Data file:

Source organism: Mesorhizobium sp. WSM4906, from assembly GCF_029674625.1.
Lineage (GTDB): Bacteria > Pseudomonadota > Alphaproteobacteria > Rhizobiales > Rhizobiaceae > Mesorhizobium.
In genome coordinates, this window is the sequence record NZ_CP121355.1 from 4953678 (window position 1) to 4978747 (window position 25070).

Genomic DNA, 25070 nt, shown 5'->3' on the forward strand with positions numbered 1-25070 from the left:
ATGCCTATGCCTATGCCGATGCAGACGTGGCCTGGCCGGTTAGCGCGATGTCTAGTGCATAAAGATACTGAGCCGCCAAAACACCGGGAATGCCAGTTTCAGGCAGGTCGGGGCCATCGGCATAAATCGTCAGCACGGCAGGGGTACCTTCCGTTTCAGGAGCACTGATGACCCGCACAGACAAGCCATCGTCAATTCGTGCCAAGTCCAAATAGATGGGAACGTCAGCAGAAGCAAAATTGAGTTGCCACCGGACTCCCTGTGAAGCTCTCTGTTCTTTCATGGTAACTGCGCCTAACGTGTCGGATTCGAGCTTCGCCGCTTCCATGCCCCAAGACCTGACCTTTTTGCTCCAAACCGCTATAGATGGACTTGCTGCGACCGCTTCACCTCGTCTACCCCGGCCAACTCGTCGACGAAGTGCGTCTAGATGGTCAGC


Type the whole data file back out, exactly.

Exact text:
Source organism: Mesorhizobium sp. WSM4906, from assembly GCF_029674625.1.
Lineage (GTDB): Bacteria > Pseudomonadota > Alphaproteobacteria > Rhizobiales > Rhizobiaceae > Mesorhizobium.
In genome coordinates, this window is the sequence record NZ_CP121355.1 from 4953678 (window position 1) to 4978747 (window position 25070).

Genomic DNA, 25070 nt, shown 5'->3' on the forward strand with positions numbered 1-25070 from the left:
ATGCCTATGCCTATGCCGATGCAGACGTGGCCTGGCCGGTTAGCGCGATGTCTAGTGCATAAAGATACTGAGCCGCCAAAACACCGGGAATGCCAGTTTCAGGCAGGTCGGGGCCATCGGCATAAATCGTCAGCACGGCAGGGGTACCTTCCGTTTCAGGAGCACTGATGACCCGCACAGACAAGCCATCGTCAATTCGTGCCAAGTCCAAATAGATGGGAACGTCAGCAGAAGCAAAATTGAGTTGCCACCGGACTCCCTGTGAAGCTCTCTGTTCTTTCATGGTAACTGCGCCTAACGTGTCGGATTCGAGCTTCGCCGCTTCCATGCCCCAAGACCTGACCTTTTTGCTCCAAACCGCTATAGATGGACTTGCTGCGACCGCTTCACCTCGTCTACCCCGGCCAACTCGTCGACGAAGTGCGTCTAGATGGTCAGC